Mennonite Girls Can Cook

Yummy Recipe

Last week I was in the kitchen with my nearly vintage Mennonite Community Cookbook (1978) creased open to page 155 where I checked out the recipe for sautéed (Okay, I’ll admit, it’s fried!) egg-plant. Hours later when my new and improved Mennonite Community Cookbook arrived in the mail, I quickly turned to page 155, and behold there was the same egg-plant recipe contributed by Mrs. Hubert Pellman, wife of one of my favorite English professors at EMC. No, I didn’t use the new cookbook because I didn’t want to splotch it up. But when I switch over I’ll enjoy the spiral notebook style of binding and other updates on the new edition.




Here I substituted olive oil for lard.
Here I substituted olive oil for lard.

Blurb from the Old Mennonite Community Cookbook: First published in 1950, Mennonite Community Cookbook has become a treasured part of many family kitchens. Parents who received the cookbook when they were first married make sure to purchase it for their own sons and daughters when they wed.

The Mennonite Community Cookbook, 1950 – 2015

Dubbed the “grandmother of all Mennonite cookbooks” author Mary Emma Showalter compiled favorite recipes from hundred of Mennonite women who brought their recipes directly from Dutch, German, Swiss, and Russian kitchens. A “dab of cinnamon” or “ten blubs of molasses” have been translated into standard measurements. Fine pen & ink drawings of the pie shelf in the springhouse, outdoor bake ovens, the summer kitchen recall cookery in Grandma’s day.


You can buy the book here, or go to their MCC Facebook page and enter to win the cookbook. As of this date, there are drawings for free books every week.

Mennonite GIrls Can Cook

Also produced by MennoMedia (Herald Press): Mennonite Girls Can Cook, volume 1 and their second volume, Celebrations.


This book required collaboration from 10 authors (cooks and writers) all but one from Canada. Names like Friesen, Wiebe, Klassen, and Penner suggest their southern Russian (Ukrainian) roots.


Their Celebrations cookbook, on special for Mother’s Day (half-price until May 9), is a collage of recipes, of course, and meditations of faith celebrating milestones such as birth, marriage, and holidays illustrated with first-class photographs. Some surprises: a mini-pizza recipe faces one for homemade potato chips. Pages later, a lattice-topped grilled apple recipe followed by Borscht and Zwieback (first cookbook).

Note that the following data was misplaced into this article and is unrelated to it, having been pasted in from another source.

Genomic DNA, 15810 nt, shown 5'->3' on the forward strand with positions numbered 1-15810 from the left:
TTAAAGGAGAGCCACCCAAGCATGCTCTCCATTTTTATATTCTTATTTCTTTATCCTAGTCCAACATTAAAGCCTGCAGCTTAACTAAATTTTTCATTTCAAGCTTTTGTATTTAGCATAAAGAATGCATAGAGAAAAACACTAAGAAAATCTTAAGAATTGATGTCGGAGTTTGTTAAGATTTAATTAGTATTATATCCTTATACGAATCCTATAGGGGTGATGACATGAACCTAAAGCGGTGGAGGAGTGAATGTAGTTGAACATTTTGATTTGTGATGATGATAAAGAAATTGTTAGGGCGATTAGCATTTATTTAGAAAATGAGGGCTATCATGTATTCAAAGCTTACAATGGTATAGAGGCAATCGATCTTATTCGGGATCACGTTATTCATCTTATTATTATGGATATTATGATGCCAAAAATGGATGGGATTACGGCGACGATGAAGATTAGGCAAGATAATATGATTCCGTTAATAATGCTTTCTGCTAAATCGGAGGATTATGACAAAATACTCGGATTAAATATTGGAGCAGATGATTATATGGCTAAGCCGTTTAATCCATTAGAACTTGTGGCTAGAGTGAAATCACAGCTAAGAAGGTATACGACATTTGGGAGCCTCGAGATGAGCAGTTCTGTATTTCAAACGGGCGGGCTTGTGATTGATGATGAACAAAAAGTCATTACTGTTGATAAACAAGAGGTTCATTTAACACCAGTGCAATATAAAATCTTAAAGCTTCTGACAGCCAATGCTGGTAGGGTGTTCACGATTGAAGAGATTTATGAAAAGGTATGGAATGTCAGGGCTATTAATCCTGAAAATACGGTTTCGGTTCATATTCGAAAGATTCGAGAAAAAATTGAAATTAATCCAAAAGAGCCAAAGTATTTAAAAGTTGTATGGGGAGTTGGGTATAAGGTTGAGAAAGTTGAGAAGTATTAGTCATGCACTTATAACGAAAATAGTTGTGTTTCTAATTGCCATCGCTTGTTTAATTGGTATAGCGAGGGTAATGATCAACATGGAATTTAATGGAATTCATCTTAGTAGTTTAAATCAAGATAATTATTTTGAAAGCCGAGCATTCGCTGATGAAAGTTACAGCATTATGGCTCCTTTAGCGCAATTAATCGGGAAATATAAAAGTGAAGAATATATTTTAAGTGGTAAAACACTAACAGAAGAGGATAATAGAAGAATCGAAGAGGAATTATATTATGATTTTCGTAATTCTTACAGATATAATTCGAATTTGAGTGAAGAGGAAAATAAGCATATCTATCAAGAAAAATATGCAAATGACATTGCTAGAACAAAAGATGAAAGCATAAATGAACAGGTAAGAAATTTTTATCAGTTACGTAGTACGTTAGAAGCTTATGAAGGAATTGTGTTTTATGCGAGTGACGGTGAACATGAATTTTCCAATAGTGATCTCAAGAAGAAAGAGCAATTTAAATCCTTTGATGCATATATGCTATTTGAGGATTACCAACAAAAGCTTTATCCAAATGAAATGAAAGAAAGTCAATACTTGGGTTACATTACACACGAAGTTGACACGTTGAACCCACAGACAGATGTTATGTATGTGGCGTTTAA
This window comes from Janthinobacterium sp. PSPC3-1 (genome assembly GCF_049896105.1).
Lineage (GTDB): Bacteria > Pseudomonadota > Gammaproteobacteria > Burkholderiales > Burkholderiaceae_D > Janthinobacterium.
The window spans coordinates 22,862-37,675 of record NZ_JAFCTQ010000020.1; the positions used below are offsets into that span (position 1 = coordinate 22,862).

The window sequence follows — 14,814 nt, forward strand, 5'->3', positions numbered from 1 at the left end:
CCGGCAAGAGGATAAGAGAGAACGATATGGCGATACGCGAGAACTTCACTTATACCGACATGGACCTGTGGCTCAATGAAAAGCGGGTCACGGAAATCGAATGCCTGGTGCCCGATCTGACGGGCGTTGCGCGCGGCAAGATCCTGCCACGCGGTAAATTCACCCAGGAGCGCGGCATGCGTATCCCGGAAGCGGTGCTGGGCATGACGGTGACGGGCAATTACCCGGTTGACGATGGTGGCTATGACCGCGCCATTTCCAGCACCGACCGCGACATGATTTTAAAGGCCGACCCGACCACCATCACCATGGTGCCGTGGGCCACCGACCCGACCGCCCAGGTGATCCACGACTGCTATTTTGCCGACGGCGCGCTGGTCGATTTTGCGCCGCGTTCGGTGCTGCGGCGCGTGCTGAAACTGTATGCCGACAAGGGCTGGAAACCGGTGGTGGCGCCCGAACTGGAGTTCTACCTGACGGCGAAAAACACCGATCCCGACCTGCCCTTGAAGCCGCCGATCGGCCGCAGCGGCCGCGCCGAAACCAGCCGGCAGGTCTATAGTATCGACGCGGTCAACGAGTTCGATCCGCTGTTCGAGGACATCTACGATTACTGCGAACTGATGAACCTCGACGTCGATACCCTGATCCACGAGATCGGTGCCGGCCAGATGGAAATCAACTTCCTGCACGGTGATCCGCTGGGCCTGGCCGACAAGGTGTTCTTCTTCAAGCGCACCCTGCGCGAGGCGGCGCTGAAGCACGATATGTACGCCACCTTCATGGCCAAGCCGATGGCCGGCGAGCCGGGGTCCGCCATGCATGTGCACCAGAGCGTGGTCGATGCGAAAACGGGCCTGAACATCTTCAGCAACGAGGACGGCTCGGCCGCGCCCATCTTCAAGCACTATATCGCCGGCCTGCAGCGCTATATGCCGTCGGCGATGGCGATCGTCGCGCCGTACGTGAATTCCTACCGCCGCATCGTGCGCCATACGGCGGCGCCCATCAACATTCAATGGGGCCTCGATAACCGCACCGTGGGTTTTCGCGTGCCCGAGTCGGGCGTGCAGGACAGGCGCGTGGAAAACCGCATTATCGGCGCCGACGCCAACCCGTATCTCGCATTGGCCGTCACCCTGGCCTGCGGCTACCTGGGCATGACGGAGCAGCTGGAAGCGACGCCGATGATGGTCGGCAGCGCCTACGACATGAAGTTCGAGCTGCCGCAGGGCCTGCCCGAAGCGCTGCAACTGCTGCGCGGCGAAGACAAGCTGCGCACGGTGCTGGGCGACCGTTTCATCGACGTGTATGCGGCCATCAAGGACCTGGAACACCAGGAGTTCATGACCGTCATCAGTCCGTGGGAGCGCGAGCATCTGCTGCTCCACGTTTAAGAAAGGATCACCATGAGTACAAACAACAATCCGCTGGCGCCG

The authors emphasize “hospitality over entertaining” and “blessing rather than impressing.” Appropriately, the Celebrations book’s end-leaf posts a copy of Old Hundred, Praise God from Whom All Blessings Flow. Best of all, royalties go to nourish children around the world. You can follow them on their blog, Mennonite Girls Can Cook, which attracts 7000 views daily.

Short History

Many Mennonites (Anabaptists) who live in the USA have Swiss roots, but fled to Germany to escape to religious persecution. When William Penn offered them rich farmland in Pennsylvania, these folks, my ancestors, immigrated in the 1700s with hopes of adapting their love of the land and family tradition to the New World. Similarly, Canadian Mennonite forebears fled western Europe and religious persecution to live in Russia from where they immigrated to Canada escaping political upheaval.

Tie-Dye Rainbow Cake!

I can’t wait to make the tie-dye rainbow cake with Jenna or one of the grand-boys, and soon! (Pages 60 and 61 in Celebrations)


Your turn: Are you familiar with either cookbook? Do you have a favorite recipe or cookbook – or do you just “wing it”? Thank you for sharing your thoughts here!

Coming next: An Orphan Speaks on Mother’s Day


38 thoughts on “Mennonite Girls Can Cook